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Signs of the Times
Young practitioners take up an old craft

by Allan Haley

“It was a huge project in several ways,” says Luke. “It started with two small pencil sketches we submitted to Korn. One of the type-styles was an art deco design that I liked because it complemented the buildings in the area. The other was more of a simple gothic style inspired by a sample in an old Speedball lettering book. Korn chose the latter, and I was able to give the design a little art deco flourish.”

Most sign painting projects begin with full-size letters drawn on butcher paper, which are then outlined with a punch wheel to create perforations. The paper drawings are then taped to the installation and chalk is pounced through the perforations to transfer the letter shapes to the surface to be painted. This was the process for the “There’s Never An Off Season” sign. Well, sort of.


For a new gift shop in a refurbished terminal at the San Francisco airport,
New Bohemia's Damon Styer employed a variety of letter styles
to describe the city's iconic neighborhoods.

“We drew the letters,” explains Luke, “and we digitized them. Then we sent the digital files to New Bohemia because Damon has a digital plotter that he’s converted for making perforated patterns [a unique device that allows NBS to service other sign painters, mostly in San Francisco]. He took our files and gave us back 300 feet of punched paper—except that the letters, because they were so big, were cut in half. We put them back together on the side of the building.”

The month-long project was not without its challenges. “We started working on the first of April,” Luke recalls, “but had to stop for several days because the Marathon bombing was just down the street. Boston businesses basically shut down for that week.” Another, far less serious incident also delayed the project’s progress. Luke tells the story, “My apprentice and I decided that we would transfer the lettering from the paper patterns to the side of the building in one effort. It took us three days to do one side. And then it rained.” About half of the work was washed away, and Luke decided to do the next side of the building a few letters at a time.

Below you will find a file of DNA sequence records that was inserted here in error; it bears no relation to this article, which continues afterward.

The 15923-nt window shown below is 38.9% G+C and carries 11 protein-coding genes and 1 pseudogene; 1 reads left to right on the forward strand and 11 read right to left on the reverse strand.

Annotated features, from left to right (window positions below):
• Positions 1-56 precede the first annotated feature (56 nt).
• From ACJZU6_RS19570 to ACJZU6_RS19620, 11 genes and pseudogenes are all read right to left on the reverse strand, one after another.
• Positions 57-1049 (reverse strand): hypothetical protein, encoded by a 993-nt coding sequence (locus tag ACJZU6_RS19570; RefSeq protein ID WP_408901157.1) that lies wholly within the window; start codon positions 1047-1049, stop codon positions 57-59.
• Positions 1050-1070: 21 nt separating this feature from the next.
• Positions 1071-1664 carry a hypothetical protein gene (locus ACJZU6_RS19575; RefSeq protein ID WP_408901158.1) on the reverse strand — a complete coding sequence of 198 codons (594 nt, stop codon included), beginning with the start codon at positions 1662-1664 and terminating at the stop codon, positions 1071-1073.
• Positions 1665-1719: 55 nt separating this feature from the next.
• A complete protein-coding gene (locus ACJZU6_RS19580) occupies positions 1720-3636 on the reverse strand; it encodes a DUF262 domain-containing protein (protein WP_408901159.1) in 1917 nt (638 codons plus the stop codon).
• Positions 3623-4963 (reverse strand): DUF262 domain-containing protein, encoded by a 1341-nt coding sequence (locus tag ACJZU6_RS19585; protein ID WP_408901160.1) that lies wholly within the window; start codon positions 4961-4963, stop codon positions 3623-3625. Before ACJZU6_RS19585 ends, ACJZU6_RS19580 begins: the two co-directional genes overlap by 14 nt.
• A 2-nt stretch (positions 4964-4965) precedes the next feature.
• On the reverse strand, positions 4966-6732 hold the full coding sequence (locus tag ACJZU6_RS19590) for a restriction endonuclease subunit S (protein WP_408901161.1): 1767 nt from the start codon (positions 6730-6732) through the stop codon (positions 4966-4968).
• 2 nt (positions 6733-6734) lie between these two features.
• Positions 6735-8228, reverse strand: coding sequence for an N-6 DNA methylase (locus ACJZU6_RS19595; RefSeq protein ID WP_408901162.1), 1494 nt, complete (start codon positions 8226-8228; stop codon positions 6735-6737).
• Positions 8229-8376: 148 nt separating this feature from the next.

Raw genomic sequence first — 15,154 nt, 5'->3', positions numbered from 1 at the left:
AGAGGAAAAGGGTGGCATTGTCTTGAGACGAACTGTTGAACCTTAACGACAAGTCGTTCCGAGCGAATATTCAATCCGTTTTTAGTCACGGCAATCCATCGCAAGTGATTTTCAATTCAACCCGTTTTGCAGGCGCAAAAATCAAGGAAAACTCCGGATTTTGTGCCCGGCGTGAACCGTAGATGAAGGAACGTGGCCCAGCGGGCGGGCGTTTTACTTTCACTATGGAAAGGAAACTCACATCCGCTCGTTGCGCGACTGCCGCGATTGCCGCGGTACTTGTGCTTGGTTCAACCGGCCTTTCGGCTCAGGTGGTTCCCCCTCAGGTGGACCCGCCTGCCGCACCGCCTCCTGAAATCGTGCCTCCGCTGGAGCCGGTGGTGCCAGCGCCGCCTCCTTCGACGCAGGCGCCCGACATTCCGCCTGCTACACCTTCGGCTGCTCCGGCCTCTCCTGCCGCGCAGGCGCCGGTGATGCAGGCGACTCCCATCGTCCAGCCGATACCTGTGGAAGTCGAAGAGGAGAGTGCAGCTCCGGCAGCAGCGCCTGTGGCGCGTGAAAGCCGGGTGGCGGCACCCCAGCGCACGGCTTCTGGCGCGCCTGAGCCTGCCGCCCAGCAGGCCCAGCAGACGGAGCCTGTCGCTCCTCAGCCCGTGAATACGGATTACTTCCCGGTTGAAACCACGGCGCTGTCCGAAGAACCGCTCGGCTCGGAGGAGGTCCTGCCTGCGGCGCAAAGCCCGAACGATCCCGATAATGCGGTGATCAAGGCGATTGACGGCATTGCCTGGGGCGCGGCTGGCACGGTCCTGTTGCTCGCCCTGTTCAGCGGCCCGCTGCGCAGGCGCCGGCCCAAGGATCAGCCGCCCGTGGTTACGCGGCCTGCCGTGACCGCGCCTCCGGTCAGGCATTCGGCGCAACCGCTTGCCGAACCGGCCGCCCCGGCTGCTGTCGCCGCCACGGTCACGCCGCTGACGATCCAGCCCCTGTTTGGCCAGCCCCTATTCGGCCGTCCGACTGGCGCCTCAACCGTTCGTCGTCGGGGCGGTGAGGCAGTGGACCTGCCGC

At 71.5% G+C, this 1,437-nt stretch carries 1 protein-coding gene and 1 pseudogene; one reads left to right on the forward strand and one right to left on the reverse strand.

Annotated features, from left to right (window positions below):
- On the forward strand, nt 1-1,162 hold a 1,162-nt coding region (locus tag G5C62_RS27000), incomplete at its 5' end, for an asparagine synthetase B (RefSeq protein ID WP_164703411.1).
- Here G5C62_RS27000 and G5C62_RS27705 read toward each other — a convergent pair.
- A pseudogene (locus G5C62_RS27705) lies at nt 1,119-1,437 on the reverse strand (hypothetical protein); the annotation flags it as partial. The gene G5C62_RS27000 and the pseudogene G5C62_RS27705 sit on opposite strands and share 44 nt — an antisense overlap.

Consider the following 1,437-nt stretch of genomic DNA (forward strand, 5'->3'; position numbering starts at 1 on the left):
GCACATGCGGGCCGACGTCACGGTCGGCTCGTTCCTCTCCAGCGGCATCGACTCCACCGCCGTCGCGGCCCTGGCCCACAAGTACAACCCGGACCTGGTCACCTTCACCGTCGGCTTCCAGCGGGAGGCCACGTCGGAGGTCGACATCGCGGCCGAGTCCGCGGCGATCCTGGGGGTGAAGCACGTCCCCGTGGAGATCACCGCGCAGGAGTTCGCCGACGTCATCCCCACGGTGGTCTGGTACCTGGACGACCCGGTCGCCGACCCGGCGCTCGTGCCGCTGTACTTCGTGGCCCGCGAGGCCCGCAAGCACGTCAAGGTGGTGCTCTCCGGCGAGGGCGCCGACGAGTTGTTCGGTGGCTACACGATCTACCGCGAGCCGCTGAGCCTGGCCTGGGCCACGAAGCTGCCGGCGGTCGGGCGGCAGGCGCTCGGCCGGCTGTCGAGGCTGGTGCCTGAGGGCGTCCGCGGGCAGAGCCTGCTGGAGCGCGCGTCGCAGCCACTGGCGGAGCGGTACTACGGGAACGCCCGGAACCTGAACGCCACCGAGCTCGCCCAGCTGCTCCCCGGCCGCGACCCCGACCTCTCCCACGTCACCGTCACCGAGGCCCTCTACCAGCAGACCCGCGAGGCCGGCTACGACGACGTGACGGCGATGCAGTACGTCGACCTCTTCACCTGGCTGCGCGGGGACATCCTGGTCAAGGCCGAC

While Best Dressed’s biggest gig to date took 30 days start-to-finish, New Bohemia has been continuously working with one client for over eight years. “This guy just came into my shop one day,” recalls Styer. “He needed a sign for his storefront. He was pretty easy to work with and one thing just led to another.”

The “guy” was John Garrone, the owner of Far West Fungi, a unique shop in San Francisco’s Ferry Building, specializing in cultivated and wild mushrooms, fresh seasonal truffles and unusual forest products. He had been selling his wares at local farmer’s markets, but was now opening his own store and needed a sign. The sign became the company logo and foundation for its branding.


In-store shelf signs for a foodie shop in San Francisco's Ferry Building
are part of New Bohemia's ongoing identity project for Far West Fungi.

“Now they’re addicted to hand-painted signs,” says Styer with a laugh. “I do several a year for them—mostly shelf signs. They will add a new product to their offering, and then stop by my shop for a new sign.” Styer says, “It’s a great gig. I provided a few pencil sketches for the store logo, and there was a little ‘back and forth’ on some of the details. But from then on, they’ve just asked for a sign and left the rest up to me.”

This artistic freedom allows Styer to spend time with his growing assortment of lettering resources—everything from old sign painting manuals and type-face specimen books to a collection of California orange crate labels. His reference library also includes hundreds of photos and sketches Styer has made to capture lettering styles he sees in use. “For Far West Fungi, I get to pick whatever type of lettering style I want,” says Styer. “It’s a carte blanche project, which makes it terrifically fun.”

Young sign painters like Luke and Styer see their craft as a multi-faceted art that encompasses much more than just painting with a brush. Gold leafing, glue-chipped glass, marbleizing and various other techniques add richness to the craft. While some signs may take a hundred or more hours to complete, and some projects can last for years, these sign painters see nothing precious about the end results. There is an irreverent sign painter’s motto that says it all: I.O.A.F.S. (It’s Only A Fucking Sign).

It may only be a hand-painted sign—but as their numbers grow, the landscape becomes a bit less industrial and a bit more humane. ca
http://image.commarts.com/Images1/5/8/3/38590_54_0_MTYyNTQ2OTg1LTE3MjgwMjY0ODI.jpgAllan Haley
Allan Haley (allan.haley@monotype.com) is the director of words and letters at Monotype Imaging. He is responsible for strategic planning and creative implementation of just about everything related to typeface designs, as well as editorial content for the company’s type libraries and websites. Haley is also president of the board of the Society of Typographic Aficionados and a past president of the Type Directors Club. A prolific writer, he has authored five books on type and graphic communication and is a frequent contributor to CA’s Typography column.